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T-Mobile announced free advanced Caller ID for all its customers as a way to help people block scam and improper robocalls on their mobile phones. The carrier is also giving customers a second phone number for each account to give to marketers instead of their personal number to reduce the availability of their primary number to scammers.
Called ScamShield, the new Caller ID service will show whether a call coming in is from a number with a person or business with a verified name. The service also flags and labels likely scam calls, or customers can set their phones to block all such calls in the first place.
The service will work on any phone and all phone plans for new and existing customers, T-Mobile said.
The carrier announced the move as part of its “uncarrier” marketing strategy, the first major competitive strike by T-Mobile since it completed its merger with Sprint, and since Mike Sievert took over in April from former CEO John Legere.
Carriers have previously charged extra for advanced call filtering and second numbers. Verizon for example charges $3 monthly per line for enhanced blocking technology, which also includes a personal robocall blocking list and a spam number lookup. AT&T’s premium call blocking with Caller ID costs $4 per month and also has additional features. T-Mobile itself announced a similar $4 per month service in 2018.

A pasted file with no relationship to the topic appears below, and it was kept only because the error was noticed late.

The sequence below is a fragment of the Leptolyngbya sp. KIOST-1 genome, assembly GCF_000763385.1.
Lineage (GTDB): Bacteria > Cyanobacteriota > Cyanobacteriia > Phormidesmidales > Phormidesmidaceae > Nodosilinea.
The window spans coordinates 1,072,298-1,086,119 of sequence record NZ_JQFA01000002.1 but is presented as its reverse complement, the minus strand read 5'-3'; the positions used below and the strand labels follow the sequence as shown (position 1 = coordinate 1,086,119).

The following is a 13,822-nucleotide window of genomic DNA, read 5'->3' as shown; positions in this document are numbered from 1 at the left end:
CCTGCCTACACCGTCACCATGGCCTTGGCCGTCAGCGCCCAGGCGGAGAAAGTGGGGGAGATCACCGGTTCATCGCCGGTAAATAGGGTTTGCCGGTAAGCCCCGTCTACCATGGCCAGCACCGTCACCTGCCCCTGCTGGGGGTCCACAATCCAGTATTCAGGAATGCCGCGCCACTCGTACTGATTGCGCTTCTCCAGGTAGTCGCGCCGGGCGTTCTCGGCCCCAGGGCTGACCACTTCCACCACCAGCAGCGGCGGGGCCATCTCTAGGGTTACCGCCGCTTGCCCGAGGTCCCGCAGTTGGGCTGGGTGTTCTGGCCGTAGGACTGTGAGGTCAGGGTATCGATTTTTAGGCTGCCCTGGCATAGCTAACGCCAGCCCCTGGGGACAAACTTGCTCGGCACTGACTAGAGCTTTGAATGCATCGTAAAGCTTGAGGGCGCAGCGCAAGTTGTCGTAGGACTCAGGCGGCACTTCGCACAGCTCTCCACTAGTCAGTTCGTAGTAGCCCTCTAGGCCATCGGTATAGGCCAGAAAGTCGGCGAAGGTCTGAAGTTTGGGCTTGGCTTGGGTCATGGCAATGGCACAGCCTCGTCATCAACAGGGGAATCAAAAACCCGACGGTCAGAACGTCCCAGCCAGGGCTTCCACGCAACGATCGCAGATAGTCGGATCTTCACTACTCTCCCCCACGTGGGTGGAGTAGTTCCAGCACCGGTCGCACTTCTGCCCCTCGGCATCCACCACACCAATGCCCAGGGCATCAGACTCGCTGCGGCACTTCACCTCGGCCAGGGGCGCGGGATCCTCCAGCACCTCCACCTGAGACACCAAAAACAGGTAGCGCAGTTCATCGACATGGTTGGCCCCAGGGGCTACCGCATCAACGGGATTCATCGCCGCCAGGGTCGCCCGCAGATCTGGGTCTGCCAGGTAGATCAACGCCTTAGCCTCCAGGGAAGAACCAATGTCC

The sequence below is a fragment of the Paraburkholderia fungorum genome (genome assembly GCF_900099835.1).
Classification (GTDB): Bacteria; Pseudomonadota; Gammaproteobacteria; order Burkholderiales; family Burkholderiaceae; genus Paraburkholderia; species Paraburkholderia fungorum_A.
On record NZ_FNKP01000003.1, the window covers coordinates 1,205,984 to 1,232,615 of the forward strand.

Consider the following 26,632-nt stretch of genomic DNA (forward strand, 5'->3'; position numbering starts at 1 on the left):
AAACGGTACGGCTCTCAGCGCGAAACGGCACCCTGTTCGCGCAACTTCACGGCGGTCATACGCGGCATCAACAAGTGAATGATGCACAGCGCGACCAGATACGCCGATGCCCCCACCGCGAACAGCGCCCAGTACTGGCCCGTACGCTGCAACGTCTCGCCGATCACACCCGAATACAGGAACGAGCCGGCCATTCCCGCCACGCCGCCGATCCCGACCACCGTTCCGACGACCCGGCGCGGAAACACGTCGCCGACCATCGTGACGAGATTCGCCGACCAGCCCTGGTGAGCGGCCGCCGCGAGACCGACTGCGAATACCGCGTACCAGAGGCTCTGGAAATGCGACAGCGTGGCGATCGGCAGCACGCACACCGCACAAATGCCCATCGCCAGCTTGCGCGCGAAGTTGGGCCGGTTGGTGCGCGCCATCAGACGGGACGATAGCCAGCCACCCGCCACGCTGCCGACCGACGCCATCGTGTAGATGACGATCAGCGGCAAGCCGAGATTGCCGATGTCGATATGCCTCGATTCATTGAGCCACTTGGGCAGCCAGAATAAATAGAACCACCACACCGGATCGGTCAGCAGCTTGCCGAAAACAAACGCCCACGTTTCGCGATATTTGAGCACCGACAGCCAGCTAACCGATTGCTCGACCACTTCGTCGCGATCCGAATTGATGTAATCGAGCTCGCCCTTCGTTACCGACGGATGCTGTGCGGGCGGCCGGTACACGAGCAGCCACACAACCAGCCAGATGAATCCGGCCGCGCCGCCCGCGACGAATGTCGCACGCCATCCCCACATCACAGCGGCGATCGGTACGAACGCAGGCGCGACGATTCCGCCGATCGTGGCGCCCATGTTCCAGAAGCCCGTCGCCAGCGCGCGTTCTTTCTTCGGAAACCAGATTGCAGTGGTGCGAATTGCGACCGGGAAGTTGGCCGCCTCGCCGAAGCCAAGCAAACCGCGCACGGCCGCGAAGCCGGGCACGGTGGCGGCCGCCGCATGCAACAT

Legere unveiled the original “uncarrier” campaign, including doing away with two-year contracts, in 2013 and then used the tagline on many more changes that helped propel T-Mobile to the top spot for customer additions for every year since. Sievert announced a free service offer only for first responders as an “uncarrier” move in May.
Despite increasingly aggressive measures by the industry over the past few years to reduce robo and scam calls, the problem remains acute. T-Mobile said scammers make 58 billion robocalls a year.
So also on Thursday, the Federal Communications Commission changed its rules to make it easier for the carriers to block robocalls. The agency will allow carriers to be free from liability for unintended or inadvertent blocking of wanted calls when they adopt “reasonable analytics” to stop scam calls.
Shares of T-Mobile, which were up 32% already in 2020 before the announcement, lost 1% in midday trading on Thursday.
More must-read tech coverage from Fortune:
- Why companies like Porsche and Nestle are using worker-owned site Braintrust for new hires
- Samsung made a closet that disinfects your clothes
- A.I. can help solve America’s education crisis
- Can Nikola Motor’s big battery promises be true?
- Bored sports fans are flocking to video games, Electronic Arts CEO says
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